Functionally overlapping variants control TB susceptibility in Collaborative Cross mice
Abstract Host genetics plays an important role in determining the outcome of Mycobacterium tuberculosis (Mtb) infection. We previously found that Collaborative Cross mouse strains differ in their susceptibility to Mtb, and that the CC042/GeniUnc (CC042) strain suffered from a rapidly progressive disease and failed to produce the protective cytokine, IFN γ , in the lung. Here, we used parallel genetic and immunological approaches to investigate the basis of CC042 susceptibility. Using a population derived from a CC001/Unc (CC001) × CC042 intercross, we mapped four QTL underlying Tuberculosis ImmunoPhenotypes ( Tip1-4 ). These included 2 major effect QTL on Chromosome 7 ( Tip1 and Tip2 ) that were associated with bacterial burden. Tip2 , along with Tip3 (Chromosome 15) and Tip4 (Chromosome 16) also correlated with IFN γ production following infection, whereas Tip1 appeared to control an IFN γ -independent mechanism of bacterial control. Further immunological characterization revealed that CC042 animals recruited relatively few antigen-specific T cells to the lung and these T cells failed to express the Integrin alpha L (α L ; i.e., CD11a), which contributes to T cell activation and migration. These defects could be explained by a CC042 private variant in the Itgal gene, which encodes CD11a, and is found within the Tip2 interval. This 15bp deletion leads to aberrant mRNA splicing and is predicted to result in a truncated protein product. The Itgal CC042 genotype was associated with all measured disease traits, indicating that this variant is a major determinant of susceptibility in CC042. The combined effect of functionally distinct Tip variants likely explains the profound susceptibility of CC042 and highlights the multigenic nature of TB control in the Collaborative Cross. Importance statement The variable outcome of Mycobacterium tuberculosis infection observed natural populations is difficult to model in genetically homogenous small animal models. The newly-developed Collaborative Cross (CC) represents a reproducible panel of genetically-diverse mice that display a broad range of phenotypic responses to infection. We explored the genetic basis of this variation, focusing on a CC line that is highly susceptible to M. tuberculosis infection. This study identified multiple quantitative trait loci associated with bacterial control and cytokine production, including one that is caused by a novel loss-of-function mutation in the Itgal gene that is necessary for T cell recruitment to the infected lung. These studies verify the multigenic control of mycobacterial disease in the CC panel, identify genetic loci controlling diverse aspects of pathogenesis, and highlight the utility of the CC resource.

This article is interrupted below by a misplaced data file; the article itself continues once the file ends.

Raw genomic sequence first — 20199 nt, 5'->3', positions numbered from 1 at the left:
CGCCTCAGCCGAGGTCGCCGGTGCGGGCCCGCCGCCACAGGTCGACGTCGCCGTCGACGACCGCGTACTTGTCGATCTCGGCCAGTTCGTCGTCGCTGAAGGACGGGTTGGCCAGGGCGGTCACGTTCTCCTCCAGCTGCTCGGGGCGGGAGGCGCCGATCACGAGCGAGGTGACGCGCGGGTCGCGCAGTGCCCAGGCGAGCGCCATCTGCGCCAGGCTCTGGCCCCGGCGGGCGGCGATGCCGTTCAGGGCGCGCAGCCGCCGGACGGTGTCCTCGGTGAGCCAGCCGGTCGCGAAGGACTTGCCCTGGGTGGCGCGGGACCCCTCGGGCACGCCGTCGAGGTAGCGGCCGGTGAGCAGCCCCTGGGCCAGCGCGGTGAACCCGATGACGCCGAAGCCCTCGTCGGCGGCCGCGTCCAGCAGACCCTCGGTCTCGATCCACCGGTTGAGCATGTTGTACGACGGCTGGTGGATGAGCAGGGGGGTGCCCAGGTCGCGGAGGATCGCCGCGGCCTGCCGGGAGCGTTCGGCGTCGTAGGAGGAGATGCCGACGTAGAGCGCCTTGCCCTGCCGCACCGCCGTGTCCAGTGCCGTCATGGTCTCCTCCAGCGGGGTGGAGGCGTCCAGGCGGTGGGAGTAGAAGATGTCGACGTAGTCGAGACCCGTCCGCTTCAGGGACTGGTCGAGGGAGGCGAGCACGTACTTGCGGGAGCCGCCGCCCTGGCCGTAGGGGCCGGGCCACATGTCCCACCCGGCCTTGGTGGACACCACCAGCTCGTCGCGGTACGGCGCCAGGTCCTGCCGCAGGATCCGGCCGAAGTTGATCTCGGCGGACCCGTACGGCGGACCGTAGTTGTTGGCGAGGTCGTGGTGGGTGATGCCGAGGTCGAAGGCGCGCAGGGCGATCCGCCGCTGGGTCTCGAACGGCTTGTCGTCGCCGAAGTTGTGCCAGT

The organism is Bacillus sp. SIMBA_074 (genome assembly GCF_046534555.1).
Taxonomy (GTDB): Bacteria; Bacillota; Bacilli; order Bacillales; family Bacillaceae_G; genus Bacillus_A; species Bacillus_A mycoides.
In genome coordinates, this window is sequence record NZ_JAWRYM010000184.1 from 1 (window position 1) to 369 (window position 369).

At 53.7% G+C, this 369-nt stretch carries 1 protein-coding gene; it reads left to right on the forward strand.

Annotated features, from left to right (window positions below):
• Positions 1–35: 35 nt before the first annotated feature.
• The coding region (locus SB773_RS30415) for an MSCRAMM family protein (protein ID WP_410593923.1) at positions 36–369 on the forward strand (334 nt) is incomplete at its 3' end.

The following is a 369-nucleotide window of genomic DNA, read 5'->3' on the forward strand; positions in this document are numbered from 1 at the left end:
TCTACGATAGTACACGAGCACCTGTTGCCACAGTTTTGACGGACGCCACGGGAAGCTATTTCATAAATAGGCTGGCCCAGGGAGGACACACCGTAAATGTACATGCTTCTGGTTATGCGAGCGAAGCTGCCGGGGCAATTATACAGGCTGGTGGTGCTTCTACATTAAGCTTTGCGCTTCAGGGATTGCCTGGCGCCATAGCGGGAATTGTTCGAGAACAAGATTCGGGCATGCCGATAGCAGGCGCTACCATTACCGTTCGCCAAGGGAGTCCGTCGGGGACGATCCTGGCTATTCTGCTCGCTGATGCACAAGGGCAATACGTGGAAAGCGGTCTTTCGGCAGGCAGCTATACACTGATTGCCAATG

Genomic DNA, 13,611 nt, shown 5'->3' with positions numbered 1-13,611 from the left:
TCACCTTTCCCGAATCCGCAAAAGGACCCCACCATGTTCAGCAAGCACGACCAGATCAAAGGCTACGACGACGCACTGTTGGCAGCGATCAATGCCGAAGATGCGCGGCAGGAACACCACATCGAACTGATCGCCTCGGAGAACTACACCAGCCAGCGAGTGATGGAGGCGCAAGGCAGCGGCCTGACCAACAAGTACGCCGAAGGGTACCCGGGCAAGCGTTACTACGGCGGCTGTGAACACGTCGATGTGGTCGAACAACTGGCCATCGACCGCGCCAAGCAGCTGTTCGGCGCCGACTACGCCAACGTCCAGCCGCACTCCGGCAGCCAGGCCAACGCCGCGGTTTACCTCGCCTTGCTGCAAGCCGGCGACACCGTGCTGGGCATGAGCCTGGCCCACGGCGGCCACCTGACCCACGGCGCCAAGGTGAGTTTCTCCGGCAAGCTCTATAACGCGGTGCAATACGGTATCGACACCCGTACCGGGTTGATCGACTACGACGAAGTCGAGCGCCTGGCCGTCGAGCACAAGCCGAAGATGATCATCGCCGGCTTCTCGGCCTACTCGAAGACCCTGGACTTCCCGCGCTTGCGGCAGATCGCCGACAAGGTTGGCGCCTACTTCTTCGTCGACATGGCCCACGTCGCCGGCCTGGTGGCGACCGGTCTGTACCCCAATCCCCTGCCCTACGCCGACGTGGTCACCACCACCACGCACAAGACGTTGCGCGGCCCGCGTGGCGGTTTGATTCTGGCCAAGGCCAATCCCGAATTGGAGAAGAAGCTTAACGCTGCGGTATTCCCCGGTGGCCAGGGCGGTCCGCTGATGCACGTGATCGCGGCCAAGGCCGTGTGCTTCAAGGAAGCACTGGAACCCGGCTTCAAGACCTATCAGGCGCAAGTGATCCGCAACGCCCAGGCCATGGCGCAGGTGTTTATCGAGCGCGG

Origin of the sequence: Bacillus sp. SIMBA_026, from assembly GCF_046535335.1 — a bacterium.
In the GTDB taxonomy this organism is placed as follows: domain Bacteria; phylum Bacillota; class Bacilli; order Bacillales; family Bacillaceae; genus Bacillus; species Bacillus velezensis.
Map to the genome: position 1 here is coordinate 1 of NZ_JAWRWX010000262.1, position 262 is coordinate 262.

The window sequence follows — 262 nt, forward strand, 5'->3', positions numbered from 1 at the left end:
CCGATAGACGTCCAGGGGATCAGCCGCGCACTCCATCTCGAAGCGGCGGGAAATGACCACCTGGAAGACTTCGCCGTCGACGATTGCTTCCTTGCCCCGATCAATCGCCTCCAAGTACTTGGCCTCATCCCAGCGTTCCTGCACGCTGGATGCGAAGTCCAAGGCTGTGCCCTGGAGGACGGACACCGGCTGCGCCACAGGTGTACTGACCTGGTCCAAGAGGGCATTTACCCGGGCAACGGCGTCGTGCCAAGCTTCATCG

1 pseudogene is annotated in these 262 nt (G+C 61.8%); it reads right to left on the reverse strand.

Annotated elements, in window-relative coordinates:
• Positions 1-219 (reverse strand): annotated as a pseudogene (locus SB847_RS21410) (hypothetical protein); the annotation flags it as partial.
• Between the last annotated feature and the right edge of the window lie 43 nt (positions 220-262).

Smith, C; Proulx, M; Lai, R; Kiritsy, M; Bell, T; Hock, P; Pardo-Manuel de Villena, F; Ferris, M; Baker, R; Behar, S; Sassetti, C
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